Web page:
Yesterday I visited Reedy Creek Nature Preserve just outside of Charlotte, N.C. Within three minutes of stepping on to the nature trails, I saw a red-bellied woodpecker, a white-breasted nuthatch and a beautful tiny little golden-crowned kinglet. The kinglet looked like an oversized fluffy cotton ball flitting between branches with a head topped by a fierce burnt-umber streak. It pecked at the tree bark with a tiny beak, picking up small insects and fluffed itself repeatedly against the cold.
I often watch the birds at my seed feeder at home. A pair of field binoculars are often within arms’ reach of my workspace, so I can sneak a peak at birds in between tasks while I am writing. I’ve noticed in the past week that house finch visits are more frequent and numerous; the goldfinches are beginning to molt from their drab winter olive-gray to vibrant golds and yellows — the male’s black caps are starting to come in. Pine warblers are also making their rare appearance at the feeder, presumably because they can’t find enough insects in this frigid winter. The brown-headed nuthatches never ceased or drecreased their visits to the feeder throughout the winter. Every morning and evening, they alight to the perches and vigorously dig through the seed mix until they find a cashew or peanut, and then they fly to a tree, wedge the food bit firmly into a bark groove and they peck it into smaller pieces they can better handle.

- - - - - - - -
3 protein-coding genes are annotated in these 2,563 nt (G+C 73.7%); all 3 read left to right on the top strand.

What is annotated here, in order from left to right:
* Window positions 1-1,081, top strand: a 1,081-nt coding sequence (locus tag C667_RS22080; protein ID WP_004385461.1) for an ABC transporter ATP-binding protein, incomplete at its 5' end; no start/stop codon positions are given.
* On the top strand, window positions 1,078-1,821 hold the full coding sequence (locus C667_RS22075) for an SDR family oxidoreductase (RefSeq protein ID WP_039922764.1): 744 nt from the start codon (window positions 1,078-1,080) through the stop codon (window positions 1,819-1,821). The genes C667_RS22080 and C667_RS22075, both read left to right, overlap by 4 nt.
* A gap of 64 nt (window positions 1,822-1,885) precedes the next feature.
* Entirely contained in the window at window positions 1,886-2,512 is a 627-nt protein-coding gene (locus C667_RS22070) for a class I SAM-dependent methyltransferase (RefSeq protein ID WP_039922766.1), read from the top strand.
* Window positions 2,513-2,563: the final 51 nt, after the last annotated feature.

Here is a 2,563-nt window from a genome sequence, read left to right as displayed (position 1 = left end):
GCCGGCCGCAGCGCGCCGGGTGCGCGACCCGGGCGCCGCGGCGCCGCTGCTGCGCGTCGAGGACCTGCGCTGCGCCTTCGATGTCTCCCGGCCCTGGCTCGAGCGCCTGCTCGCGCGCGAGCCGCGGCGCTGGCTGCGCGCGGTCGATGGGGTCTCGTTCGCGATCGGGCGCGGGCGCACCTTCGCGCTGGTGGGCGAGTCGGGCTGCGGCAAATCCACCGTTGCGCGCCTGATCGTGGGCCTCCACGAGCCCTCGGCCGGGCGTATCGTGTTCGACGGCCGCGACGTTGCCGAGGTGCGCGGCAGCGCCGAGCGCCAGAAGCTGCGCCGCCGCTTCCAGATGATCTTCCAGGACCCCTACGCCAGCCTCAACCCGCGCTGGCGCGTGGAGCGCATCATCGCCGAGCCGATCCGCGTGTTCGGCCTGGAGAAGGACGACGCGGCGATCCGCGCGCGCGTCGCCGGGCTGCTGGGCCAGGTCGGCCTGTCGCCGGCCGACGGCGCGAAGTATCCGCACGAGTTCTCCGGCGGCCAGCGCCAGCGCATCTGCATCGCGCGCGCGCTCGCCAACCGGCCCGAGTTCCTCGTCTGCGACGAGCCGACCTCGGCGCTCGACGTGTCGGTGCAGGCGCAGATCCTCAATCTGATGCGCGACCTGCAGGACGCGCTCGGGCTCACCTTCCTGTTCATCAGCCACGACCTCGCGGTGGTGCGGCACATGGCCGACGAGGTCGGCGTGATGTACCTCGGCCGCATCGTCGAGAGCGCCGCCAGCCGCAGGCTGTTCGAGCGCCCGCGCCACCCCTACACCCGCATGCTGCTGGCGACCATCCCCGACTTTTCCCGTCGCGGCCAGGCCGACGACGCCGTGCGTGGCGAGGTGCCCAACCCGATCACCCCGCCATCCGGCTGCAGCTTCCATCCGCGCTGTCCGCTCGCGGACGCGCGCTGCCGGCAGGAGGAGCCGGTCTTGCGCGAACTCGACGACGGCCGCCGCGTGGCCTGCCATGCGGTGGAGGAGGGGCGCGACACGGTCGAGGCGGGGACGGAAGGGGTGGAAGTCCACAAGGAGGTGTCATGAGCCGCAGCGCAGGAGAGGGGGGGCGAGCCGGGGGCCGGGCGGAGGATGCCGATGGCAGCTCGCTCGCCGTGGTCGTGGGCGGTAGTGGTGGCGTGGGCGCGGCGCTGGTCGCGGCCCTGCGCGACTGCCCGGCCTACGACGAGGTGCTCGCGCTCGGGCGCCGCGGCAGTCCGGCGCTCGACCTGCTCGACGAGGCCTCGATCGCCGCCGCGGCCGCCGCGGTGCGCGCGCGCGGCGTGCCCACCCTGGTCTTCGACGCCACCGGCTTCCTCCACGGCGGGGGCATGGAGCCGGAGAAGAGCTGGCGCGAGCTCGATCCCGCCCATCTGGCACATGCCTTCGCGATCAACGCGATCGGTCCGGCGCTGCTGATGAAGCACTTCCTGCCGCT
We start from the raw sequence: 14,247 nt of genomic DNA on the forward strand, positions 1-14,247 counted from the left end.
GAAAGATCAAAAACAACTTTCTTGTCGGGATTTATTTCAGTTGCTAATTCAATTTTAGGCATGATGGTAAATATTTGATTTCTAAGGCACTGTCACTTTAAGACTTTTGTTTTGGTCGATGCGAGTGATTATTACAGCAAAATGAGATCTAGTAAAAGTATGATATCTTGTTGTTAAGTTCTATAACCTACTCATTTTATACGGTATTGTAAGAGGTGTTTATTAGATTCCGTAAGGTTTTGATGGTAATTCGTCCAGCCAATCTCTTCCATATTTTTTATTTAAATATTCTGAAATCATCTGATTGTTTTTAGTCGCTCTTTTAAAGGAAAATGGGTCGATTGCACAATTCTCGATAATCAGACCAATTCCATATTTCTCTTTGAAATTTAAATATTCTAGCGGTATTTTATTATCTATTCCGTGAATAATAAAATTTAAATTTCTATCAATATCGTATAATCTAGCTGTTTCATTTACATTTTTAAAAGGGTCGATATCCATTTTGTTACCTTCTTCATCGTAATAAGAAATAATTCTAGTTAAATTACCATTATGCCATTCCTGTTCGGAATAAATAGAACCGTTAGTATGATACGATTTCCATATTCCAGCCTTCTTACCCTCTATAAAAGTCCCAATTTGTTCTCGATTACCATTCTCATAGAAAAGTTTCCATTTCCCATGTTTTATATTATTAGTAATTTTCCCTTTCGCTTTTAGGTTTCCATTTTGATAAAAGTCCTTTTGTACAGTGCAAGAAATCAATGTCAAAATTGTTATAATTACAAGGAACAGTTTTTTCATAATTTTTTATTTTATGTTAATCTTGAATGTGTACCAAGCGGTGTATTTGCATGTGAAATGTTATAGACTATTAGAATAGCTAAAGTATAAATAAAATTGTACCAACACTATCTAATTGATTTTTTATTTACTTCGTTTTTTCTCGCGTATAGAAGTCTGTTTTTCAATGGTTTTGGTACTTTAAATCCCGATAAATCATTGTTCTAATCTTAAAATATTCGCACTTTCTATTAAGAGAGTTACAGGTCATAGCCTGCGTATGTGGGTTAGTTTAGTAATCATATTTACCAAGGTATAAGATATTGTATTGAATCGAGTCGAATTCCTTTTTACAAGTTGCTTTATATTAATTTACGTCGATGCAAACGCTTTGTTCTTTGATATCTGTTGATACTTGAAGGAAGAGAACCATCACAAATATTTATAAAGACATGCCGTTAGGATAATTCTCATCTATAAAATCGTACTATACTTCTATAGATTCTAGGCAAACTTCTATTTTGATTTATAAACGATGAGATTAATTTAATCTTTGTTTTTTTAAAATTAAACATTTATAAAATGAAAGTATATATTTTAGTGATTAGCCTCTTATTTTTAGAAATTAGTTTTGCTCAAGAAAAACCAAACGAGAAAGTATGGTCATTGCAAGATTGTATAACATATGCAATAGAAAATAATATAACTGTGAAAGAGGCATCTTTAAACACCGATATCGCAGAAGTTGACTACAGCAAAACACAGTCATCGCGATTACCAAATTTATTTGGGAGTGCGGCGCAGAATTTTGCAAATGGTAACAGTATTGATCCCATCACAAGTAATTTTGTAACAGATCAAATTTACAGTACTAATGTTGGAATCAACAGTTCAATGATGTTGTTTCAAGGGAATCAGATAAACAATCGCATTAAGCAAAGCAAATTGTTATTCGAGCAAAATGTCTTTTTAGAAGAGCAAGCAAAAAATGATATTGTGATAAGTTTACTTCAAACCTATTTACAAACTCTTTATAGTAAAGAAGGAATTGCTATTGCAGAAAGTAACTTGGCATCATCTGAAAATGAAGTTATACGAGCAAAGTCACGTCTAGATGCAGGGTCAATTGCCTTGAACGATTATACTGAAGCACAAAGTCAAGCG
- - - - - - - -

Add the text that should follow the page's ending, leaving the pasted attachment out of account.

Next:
I like getting to know the birds in our yard. I rarely ever go bird watching though. It’s mainly a function of not having enough time, and not knowing where to go. And so it was with great pleasure that I stood on the path at Reedy Creek last night and watched the golden-crowned kinglet flit through his feeding grounds. Bird watchers take great pleasure in watching birds, learning how to identify them and learning about their behavior. But there is often a disconnect between watching them and conserving them — or so I am told.
The Cornell Lab of Ornithology is trying to bridge that gap with several citizen science projects like eBird, Project FeederWatch and the Great Backyard Bird Count. The goals of these projects, very generally, is to allow birders to submit checklists online where the data input are captured to make maps showing species abundance and distribution and to track changes in these over time.
Do you know of other similar projects for birds? If so, please let readers know in the comments section.